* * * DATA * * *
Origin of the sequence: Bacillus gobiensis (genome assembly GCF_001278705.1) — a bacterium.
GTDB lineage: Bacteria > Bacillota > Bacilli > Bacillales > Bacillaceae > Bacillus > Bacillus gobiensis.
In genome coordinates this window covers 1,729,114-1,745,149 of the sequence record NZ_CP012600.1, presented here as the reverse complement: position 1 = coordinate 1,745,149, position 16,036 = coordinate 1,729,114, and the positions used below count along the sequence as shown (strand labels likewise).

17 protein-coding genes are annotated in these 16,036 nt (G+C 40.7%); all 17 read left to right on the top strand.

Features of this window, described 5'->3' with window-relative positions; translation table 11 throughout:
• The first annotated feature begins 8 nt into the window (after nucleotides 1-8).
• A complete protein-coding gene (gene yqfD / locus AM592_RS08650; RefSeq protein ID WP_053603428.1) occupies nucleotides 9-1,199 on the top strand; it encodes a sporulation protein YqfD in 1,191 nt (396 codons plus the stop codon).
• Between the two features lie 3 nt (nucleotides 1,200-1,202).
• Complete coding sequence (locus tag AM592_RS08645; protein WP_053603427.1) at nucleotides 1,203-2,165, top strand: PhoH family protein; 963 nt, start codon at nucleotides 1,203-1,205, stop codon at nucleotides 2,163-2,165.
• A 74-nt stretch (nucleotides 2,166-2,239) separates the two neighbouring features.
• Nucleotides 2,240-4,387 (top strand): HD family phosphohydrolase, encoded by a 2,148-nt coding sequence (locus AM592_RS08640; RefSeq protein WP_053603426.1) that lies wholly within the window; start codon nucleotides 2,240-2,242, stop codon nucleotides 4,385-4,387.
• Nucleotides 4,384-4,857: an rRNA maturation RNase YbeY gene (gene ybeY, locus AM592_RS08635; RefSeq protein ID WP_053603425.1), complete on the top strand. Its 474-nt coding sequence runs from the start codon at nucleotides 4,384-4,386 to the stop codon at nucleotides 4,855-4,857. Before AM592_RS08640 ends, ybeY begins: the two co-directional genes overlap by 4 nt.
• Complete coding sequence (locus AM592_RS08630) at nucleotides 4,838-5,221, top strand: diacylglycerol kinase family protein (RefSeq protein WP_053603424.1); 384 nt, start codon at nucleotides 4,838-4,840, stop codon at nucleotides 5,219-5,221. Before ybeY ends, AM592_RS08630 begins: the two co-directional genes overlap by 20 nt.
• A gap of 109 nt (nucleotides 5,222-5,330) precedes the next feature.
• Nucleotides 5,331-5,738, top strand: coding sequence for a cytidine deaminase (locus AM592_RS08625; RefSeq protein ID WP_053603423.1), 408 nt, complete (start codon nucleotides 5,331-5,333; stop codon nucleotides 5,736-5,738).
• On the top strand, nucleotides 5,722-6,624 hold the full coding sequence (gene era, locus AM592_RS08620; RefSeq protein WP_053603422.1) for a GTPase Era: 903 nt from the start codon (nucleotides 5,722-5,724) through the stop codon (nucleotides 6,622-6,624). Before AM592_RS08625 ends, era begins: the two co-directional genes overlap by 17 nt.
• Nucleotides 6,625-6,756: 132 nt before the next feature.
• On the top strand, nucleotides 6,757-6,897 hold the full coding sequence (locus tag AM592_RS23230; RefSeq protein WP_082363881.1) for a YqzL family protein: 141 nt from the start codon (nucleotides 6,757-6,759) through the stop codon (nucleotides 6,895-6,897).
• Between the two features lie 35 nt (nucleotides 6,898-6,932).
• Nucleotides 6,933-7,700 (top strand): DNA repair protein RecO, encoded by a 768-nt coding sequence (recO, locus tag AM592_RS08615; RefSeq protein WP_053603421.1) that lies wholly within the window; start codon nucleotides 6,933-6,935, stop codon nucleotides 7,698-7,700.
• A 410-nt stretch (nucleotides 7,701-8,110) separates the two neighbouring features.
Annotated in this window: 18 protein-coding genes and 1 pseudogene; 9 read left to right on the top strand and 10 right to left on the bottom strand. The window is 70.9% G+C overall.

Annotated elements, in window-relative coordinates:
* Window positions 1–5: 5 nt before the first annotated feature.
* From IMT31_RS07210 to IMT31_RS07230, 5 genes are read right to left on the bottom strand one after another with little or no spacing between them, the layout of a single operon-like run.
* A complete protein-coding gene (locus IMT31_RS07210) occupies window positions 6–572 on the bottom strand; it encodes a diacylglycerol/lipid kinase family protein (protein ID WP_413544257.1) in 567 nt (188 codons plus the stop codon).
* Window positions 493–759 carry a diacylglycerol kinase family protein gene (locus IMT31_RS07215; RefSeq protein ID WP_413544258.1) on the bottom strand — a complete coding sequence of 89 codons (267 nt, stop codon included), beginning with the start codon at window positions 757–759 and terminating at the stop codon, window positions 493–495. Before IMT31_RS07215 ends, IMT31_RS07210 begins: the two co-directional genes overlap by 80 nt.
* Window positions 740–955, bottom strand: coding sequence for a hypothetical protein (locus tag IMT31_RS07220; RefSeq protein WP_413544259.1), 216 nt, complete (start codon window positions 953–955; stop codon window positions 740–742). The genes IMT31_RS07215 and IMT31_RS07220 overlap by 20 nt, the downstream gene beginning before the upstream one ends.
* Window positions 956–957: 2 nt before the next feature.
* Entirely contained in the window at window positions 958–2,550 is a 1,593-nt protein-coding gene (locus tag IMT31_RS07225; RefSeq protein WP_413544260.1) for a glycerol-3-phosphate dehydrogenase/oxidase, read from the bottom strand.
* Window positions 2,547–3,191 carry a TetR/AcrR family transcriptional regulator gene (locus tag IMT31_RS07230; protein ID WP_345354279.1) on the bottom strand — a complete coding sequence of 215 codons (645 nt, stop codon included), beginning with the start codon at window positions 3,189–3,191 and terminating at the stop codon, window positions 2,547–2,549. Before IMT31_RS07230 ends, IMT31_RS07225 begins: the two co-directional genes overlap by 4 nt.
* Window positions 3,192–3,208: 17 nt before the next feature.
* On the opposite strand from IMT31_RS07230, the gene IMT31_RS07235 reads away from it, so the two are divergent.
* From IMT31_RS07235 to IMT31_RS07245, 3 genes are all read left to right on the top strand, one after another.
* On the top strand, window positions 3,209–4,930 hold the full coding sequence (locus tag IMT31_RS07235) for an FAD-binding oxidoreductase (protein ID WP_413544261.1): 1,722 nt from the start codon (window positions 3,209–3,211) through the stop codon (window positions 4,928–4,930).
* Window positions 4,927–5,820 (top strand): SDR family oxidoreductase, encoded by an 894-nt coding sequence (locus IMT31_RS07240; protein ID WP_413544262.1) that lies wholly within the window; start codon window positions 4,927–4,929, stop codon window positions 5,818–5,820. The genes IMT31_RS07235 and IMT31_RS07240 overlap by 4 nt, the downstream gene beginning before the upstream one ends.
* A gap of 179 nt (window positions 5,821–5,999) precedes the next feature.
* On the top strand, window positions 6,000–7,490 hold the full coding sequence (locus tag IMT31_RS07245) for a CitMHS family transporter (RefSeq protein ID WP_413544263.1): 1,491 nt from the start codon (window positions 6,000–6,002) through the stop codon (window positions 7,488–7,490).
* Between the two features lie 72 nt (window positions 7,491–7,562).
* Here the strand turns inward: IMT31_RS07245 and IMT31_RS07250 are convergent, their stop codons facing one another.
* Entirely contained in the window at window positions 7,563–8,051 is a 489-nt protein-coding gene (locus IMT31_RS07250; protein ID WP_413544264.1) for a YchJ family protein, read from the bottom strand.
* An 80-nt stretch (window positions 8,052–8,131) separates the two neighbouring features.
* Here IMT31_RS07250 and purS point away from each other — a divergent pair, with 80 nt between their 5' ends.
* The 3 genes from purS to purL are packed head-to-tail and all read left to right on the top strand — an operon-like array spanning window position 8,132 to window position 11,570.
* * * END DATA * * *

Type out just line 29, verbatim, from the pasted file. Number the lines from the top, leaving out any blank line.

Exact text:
* Window positions 956–957: 2 nt before the next feature.